Mentor Tormentor – Earlimart

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Earlimart opens its fifth album, Mentor Tormentor, with “Fakey Fake”, which toys with a binary, one clouded in shared possibility in which it's suggested that there's a burden to share; there's a torment in being the mentor.

Unfortunately, Earlimart lets go after the initial strangle and relaxes out into Grandaddy-lite territory; a band frontman Aaron Espinoza once recorded. The production is distinctive throughout the record with its rich instrumentation and attention to layers, especially the canned drums, but Earlimart rarely matches the contained passion of “Fakey Fake”.

An admirable contender is “Happy Alone.” Ariana Murray takes over on songwriting and vocals for this tune, proving she is as worthy of a contributor as Espinoza. Sometimes Murray’s swooning is a more comforting accompaniment to the thick production, than Espinoza’s low whisper. “Everybody Knows Everybody”, for instance, is a fast number that could handle some shouting in place of that signature frustrated whimper, but Espinoza sticks to his pistol instead of going for the canon bursts.

Mentor Tormentor’s strongest songs are typically those which rely on the piano, such as “Don’t (You) Think About Me” and “The World.” On the former, Espinoza sings as a wise lover, with a weak lingering curiosity. It is this meandering between knowing what is best, but maintaining a destructive inquisitiveness, that makes the songwriting on the record well-structured. “The World” features shared ethereal vocals that conjure an eerie atmosphere with the lyrics, “the world is all around us, but have you noticed me? / yeah, the world has overshadowed me.” It is a departure from the burdened-confidence theme, as Espinoza and Murray sound small and insignificant against the pounding piano, but it is one of the better songs in the second half of the album.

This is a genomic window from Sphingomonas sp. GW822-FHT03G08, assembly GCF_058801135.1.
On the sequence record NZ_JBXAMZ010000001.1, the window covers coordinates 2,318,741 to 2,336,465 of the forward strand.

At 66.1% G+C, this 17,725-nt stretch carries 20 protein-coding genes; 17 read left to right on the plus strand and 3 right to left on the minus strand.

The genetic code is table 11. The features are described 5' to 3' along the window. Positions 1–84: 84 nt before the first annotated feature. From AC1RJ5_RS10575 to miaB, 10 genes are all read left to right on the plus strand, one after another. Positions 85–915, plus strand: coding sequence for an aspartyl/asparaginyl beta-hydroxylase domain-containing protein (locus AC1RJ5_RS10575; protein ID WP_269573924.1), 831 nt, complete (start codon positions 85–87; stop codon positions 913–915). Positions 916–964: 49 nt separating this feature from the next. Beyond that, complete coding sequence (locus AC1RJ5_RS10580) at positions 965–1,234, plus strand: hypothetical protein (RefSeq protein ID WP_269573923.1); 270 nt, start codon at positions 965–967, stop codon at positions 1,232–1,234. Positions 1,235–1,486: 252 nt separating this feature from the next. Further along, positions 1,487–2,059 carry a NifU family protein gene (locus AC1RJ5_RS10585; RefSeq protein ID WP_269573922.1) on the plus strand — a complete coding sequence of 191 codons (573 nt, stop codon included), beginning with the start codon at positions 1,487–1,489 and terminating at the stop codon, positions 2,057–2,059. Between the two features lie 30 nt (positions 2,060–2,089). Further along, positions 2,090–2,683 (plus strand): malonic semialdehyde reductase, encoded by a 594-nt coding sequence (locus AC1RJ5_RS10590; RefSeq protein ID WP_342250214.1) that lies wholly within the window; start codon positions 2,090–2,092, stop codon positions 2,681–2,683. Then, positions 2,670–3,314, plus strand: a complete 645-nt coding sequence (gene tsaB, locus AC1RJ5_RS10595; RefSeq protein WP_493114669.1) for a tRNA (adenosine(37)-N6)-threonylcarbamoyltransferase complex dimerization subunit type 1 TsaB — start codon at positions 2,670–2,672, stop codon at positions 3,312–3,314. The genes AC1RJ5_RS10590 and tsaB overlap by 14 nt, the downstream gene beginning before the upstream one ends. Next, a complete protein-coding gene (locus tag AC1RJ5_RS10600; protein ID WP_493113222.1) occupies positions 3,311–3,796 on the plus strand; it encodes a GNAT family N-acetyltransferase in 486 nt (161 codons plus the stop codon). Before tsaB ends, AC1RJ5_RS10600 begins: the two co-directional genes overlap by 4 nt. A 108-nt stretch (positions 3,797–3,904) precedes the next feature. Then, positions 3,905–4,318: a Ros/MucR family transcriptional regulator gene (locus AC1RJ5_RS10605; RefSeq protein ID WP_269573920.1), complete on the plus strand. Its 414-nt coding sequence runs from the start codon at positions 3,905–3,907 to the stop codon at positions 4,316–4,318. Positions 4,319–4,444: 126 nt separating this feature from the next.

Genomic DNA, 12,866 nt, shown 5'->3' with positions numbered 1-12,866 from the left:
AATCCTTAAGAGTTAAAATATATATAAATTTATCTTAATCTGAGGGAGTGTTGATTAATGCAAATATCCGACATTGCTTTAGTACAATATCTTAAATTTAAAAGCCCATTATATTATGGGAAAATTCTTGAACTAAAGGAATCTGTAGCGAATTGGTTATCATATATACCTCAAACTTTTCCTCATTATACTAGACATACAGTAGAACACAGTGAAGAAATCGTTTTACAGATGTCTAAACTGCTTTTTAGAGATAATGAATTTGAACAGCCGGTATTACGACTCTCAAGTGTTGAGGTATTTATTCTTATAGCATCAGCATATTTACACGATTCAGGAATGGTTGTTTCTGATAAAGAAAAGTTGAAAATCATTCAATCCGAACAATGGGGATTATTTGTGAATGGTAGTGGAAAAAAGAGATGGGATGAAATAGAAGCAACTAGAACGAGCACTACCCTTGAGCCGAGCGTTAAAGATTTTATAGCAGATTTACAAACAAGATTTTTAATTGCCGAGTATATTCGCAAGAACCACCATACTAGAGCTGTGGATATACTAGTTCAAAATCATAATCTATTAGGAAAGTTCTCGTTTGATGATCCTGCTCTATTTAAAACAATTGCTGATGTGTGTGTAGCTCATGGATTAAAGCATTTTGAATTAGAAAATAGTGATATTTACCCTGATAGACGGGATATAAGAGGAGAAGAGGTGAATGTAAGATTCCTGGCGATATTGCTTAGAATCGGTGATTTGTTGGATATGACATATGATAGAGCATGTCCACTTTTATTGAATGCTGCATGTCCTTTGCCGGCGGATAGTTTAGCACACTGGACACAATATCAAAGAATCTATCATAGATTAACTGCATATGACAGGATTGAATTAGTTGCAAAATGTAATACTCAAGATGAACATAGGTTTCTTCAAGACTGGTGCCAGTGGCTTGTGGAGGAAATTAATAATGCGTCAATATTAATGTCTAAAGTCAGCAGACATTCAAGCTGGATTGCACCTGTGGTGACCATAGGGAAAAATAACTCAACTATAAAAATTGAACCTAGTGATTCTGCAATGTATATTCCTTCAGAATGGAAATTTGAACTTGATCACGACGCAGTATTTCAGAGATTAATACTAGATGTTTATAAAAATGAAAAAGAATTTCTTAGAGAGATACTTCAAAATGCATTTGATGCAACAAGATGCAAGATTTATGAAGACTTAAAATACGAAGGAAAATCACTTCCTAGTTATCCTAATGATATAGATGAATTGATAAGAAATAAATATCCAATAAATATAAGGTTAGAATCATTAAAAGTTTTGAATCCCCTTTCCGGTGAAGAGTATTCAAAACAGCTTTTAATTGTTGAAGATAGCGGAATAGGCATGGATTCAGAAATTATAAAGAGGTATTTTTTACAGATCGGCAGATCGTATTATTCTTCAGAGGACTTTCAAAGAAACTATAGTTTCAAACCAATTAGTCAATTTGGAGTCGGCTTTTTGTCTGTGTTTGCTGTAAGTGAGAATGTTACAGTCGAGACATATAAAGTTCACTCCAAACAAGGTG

Mentor Tormentor could stand to close with a betrayal to theme. Instead it lags on with four songs following “The World”: a power praise song, an interlude, an enjoyable, yet random whistling ditty, and a Polyphonic Spree tribute. It would have made a great EP to sell at Christian music festivals. Instead it taints a record typifying the complexities of love. Earlimart could have shown that no matter how educated we build ourselves to be or seem, we are still in a world that can humble us to insignificance. Love can be the single greatest and most wretched feeling in the world just as easily as Earlimart can get sidetracked attempting to musically convey a concept.